The Thomas effect may be due to more than just the power of networks, however. Thomas has been on the Supreme Court bench since 1991, and his clerks are entering their professional peaks during a Republican administration. Several former clerks told me Thomas goes out of his way to stay in touch with his clerks and cultivate their careers; they have monthly lunches and regularly get together for intergenerational reunions. Each year, Thomas takes his clerks on a field trip to the site of the deadliest battle in the Civil War. “I want them to go to Gettysburg and to think about … the price that was paid for this country to exist,” he said in an interview with the appeals-court judge Diane Sykes at a Federalist Society event in 2013. “I love my law clerks,” Thomas added. “These kids are my family.”

Thomas’s clerks tend to fit a particular profile. They come from all over the country, including law schools outside the Ivy League, which makes them particularly suitable candidates for federal judgeships. “Judges have to have ties to the local area typically,” said Saikrishna Prakash, a former Thomas clerk and professor of law at the University of Virginia. “The Thomas clerks, because they come from more regions in the country, and certainly go to law schools all over the country, are more apt to go outside of the I-95 corridor.” After their clerkships, these lawyers often go into public service, taking up positions in U.S. attorneys’ offices or as professors, which means they don’t mind the pay cut that often comes with a move to the federal bench. (A federal district-court judge can expect to make slightly more than $200,000 a year; by comparison, partners at top-tier law firms can earn multimillion-dollar salaries.) And, like Thomas, they tend to be very conservative, committed originalists and textualists. As Eskridge put it, they are true believers.

The Trump administration’s most marked achievement in terms of shifting the federal judiciary has come through Circuit Courts of Appeals. Trump has far outpaced his recent predecessors, with 42 confirmed appointments to these courts over the past two and a half years; by comparison, Obama had gotten less than half as many appeals-court judges confirmed by this point in his first term. These seats are where Thomas clerks will have the most influence—and are outpacing the former clerks for conservative justices. Former Thomas clerks have now been confirmed to the Fourth, Fifth, Eighth, Ninth, and Tenth Circuits, along with two judges confirmed to the D.C. Circuit Court of Appeals—Katsas and Neomi Rao, the former head of Trump’s Office of Information and Regulatory Affairs. The D.C. Circuit is particularly influential, because it is responsible for reviewing the actions of federal agencies; in recent years, it has issued important decisions on topics ranging from Obamacare to gun rights.

Thomas is famously silent during oral arguments. But as a writer, he has been prolific: He wrote the most concurrences, dissents, and opinions of any justice during each of the past five terms, according to data from SCOTUSblog. Over time, his work has significantly shifted the window of acceptable legal opinions on various issues, said John Yoo, a former Thomas clerk and law professor at UC Berkeley who is best known for his work on the George W. Bush administration’s torture memos. “When I clerked for him, he published some opinions I thought were really radical, and the legal profession would never be interested,” Yoo told me. “Now those opinions are heavily debated in law schools and are very influential.” He specifically mentioned Thomas’s concurrence in a 1995 case on affirmative action, Adarand v. Peña, and another concurrence in a case on the Constitution’s commerce clause, United States v. Lopez.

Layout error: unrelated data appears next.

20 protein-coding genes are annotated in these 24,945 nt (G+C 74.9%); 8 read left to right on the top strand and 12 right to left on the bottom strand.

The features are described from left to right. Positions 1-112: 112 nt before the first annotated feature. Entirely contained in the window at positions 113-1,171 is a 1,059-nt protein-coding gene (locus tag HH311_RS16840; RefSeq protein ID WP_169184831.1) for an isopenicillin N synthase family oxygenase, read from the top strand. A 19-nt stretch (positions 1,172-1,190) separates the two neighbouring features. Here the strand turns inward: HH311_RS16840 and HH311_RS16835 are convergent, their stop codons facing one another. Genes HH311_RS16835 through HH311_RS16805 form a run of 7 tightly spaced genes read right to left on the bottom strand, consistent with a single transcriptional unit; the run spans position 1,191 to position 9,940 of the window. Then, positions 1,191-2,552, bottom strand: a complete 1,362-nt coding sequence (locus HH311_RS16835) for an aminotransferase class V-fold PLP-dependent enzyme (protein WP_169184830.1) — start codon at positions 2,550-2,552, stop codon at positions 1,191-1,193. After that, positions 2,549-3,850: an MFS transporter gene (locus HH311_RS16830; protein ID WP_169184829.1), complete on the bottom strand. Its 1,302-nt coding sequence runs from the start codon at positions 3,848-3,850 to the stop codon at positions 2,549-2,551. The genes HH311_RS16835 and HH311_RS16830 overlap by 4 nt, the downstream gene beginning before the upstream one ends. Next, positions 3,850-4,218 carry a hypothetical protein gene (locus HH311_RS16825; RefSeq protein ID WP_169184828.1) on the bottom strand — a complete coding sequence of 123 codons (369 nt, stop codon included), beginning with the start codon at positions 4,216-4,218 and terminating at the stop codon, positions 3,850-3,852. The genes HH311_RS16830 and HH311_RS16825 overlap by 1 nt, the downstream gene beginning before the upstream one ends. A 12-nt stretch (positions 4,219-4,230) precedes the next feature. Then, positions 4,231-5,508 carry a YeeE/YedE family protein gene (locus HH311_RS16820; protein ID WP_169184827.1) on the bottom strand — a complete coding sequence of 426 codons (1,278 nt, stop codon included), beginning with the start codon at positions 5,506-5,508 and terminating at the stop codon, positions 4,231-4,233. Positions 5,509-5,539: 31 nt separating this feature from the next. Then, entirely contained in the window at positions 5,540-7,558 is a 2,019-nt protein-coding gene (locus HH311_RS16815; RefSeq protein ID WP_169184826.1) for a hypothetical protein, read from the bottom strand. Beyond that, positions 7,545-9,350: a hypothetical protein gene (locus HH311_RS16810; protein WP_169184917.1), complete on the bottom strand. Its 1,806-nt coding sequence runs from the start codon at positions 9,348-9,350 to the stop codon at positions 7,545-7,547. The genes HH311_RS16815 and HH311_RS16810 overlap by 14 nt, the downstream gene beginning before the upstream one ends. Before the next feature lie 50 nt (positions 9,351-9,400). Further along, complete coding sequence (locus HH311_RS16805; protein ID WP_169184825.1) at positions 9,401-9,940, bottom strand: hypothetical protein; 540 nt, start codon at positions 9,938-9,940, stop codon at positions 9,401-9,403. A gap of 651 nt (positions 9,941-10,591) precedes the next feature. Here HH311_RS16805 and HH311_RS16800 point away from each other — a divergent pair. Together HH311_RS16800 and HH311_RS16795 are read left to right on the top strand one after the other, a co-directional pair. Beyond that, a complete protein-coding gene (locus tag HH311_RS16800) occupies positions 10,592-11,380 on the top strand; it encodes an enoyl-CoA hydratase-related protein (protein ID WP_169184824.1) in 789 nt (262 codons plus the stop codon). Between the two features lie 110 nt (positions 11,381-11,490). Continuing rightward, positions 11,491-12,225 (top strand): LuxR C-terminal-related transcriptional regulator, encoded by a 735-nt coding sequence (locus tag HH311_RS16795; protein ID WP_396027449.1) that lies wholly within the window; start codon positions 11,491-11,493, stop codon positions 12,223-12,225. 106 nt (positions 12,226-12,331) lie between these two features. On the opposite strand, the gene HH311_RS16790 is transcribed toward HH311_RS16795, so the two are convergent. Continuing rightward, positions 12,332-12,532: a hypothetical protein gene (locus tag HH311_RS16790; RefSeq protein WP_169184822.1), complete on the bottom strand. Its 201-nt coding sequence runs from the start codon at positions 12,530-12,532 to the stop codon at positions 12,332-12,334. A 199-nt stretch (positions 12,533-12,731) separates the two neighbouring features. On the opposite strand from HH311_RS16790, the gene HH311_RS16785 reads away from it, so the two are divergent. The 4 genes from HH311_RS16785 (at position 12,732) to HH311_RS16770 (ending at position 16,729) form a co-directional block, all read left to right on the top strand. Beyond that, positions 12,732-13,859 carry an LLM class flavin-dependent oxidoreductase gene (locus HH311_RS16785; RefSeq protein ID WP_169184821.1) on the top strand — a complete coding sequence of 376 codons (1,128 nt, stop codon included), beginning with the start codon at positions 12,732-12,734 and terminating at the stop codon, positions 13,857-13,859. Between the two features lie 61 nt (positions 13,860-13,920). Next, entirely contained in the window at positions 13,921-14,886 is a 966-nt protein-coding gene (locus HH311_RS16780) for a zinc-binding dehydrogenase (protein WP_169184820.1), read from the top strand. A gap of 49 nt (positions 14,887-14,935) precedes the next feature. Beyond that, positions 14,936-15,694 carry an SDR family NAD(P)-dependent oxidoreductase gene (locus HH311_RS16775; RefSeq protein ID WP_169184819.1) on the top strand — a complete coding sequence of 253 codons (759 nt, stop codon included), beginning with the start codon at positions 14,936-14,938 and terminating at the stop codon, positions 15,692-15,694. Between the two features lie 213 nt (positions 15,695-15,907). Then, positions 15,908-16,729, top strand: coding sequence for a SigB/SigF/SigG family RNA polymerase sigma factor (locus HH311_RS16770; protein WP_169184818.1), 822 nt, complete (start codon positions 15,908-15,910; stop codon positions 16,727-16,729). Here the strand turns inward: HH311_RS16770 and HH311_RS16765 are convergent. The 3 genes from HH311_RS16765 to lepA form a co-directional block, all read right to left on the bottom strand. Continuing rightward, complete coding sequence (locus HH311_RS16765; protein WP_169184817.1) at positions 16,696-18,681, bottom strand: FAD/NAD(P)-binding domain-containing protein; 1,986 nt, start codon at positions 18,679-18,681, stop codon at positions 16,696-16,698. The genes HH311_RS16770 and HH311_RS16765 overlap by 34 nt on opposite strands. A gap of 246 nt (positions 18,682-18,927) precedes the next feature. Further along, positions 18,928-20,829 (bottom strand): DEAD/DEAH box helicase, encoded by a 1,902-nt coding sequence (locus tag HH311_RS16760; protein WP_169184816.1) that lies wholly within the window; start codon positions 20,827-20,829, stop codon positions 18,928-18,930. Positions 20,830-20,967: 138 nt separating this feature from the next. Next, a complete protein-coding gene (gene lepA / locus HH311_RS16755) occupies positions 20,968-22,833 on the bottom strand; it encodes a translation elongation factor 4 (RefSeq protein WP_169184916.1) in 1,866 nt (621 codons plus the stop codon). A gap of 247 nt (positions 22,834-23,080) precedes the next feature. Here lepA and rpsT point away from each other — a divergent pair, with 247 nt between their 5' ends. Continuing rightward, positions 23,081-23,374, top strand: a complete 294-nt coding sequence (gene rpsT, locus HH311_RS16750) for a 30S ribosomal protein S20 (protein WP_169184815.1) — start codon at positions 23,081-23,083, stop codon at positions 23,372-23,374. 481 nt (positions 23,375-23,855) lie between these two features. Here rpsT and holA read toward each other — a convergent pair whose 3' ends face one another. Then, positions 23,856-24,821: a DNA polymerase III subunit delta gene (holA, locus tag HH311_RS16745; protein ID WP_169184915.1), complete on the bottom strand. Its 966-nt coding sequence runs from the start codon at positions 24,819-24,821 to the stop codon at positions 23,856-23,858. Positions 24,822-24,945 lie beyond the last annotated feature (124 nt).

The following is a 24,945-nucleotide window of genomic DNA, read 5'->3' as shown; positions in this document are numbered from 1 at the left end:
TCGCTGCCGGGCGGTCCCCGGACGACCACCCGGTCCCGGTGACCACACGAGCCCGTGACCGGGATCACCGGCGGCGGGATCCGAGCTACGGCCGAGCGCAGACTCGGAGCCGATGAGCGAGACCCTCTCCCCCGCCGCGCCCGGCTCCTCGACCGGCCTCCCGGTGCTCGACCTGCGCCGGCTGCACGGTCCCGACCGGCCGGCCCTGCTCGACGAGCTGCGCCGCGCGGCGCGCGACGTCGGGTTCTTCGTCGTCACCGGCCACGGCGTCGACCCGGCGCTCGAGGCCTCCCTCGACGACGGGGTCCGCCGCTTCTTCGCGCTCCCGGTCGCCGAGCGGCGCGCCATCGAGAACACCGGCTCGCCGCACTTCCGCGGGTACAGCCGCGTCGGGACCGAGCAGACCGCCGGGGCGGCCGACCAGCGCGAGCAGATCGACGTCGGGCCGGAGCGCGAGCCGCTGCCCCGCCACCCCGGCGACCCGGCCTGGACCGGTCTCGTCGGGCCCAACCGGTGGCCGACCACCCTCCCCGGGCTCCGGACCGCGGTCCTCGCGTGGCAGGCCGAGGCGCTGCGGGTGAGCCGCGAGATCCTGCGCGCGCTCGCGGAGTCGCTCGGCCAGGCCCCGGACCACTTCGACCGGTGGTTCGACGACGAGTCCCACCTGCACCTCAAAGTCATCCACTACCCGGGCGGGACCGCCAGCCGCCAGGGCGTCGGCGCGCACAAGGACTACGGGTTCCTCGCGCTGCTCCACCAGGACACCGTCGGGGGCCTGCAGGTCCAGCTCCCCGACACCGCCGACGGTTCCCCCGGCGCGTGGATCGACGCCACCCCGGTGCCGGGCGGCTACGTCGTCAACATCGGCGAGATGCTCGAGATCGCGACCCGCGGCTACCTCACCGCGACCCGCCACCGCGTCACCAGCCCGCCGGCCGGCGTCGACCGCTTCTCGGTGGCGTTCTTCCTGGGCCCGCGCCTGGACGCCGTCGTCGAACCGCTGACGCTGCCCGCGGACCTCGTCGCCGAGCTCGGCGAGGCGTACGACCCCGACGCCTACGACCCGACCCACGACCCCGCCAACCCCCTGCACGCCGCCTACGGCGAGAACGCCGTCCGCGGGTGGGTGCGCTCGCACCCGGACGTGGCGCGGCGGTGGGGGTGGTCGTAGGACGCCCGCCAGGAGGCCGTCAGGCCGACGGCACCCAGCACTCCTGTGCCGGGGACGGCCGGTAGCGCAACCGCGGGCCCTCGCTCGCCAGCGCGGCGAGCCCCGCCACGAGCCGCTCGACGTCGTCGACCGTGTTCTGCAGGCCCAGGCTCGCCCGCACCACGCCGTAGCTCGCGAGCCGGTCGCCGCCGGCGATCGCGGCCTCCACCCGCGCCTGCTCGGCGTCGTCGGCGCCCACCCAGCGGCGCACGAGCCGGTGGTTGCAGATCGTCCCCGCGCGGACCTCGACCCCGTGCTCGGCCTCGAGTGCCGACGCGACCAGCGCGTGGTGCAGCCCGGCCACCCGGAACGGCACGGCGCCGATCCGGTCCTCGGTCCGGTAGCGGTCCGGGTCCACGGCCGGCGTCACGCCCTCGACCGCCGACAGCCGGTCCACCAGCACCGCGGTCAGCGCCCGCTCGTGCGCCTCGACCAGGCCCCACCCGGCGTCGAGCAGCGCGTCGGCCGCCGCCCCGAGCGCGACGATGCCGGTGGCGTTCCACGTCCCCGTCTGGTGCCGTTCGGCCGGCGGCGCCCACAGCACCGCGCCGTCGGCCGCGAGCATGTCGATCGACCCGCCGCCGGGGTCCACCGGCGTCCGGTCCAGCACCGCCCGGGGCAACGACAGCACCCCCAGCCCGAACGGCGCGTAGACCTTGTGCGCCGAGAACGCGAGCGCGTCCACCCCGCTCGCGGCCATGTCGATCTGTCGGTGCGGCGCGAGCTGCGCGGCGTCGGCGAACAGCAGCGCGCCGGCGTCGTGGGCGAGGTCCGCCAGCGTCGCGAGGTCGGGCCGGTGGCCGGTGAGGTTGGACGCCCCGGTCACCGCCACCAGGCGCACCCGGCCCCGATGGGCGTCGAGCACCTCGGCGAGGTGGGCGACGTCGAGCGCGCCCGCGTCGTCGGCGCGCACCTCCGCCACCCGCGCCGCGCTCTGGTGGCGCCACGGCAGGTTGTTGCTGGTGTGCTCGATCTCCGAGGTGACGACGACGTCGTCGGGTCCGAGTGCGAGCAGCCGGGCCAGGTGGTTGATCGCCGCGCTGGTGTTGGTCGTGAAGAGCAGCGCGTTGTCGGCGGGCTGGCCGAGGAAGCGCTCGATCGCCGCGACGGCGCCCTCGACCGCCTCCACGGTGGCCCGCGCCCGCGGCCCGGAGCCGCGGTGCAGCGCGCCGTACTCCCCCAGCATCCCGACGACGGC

On the Court, Thomas’s purist approach may cost him the ability to convince his fellow justices on controversial cases. “He’s less of a traditional politician,” Yoo told me. “I think he’s more interested in saying, ‘This is the correct view of the Constitution,’ rather than assembling five votes. And that’s a trade-off.” Thomas’s views often come out in dissents or concurrences, offered solo or joined by just one or two other justices. “He has not, until recently, written any of the blockbuster majority opinions,” Yoo said, “because to do that, you have to horse-trade to get votes.” (Notable majority opinions by Thomas include a 2001 case concerning the rights of a religious student group, Good News Club v. Milford Central School, and a 2018 First Amendment case involving a crisis-pregnancy center, NIFLA v. Becerra.)

This is all the more reason the rise of Thomas’s former clerks is important. His approach to controversial legal questions—generally opposing affirmative action, favoring limited power for federal agencies, defending gun rights, and more—has been developed and popularized over his decades on the bench, and will be carried forward by a new generation of judges. He openly defies what he sees as bad precedent—just last month, Thomas wrote in a concurrence that “the Constitution itself is silent on abortion.”

[Adam Cohen: Clarence Thomas knows nothing of my work]

Other conservative justices’ clerks have had a significant footprint in the Trump administration. Two of former Justice Anthony Kennedy’s clerks, Neil Gorsuch and Brett Kavanaugh, now sit on the Supreme Court. Trump’s secretary of health and human services, Alex Azar, and his solicitor general, Noel Francisco, both clerked for Scalia, as did the White House counselor Emmet Flood and the recently confirmed Seventh Circuit judge, Amy Coney Barrett, who is widely thought to be on Trump’s short list for any potential future Supreme Court slots.

Thomas’s influence, however, is particularly broad, reaching from the Department of Justice to the White House to the federal bench. Thomas is now 71 years old. If he follows the path of his colleagues Stephen Breyer and Ruth Bader Ginsburg, who are both in their 80s, he could easily have a decade or more to go on the Supreme Court. His greatest legacy, however, may be in the intellectual seeds he has planted in the generation of lawyers who came up studying his work.


Olivia Paschal contributed reporting to this article.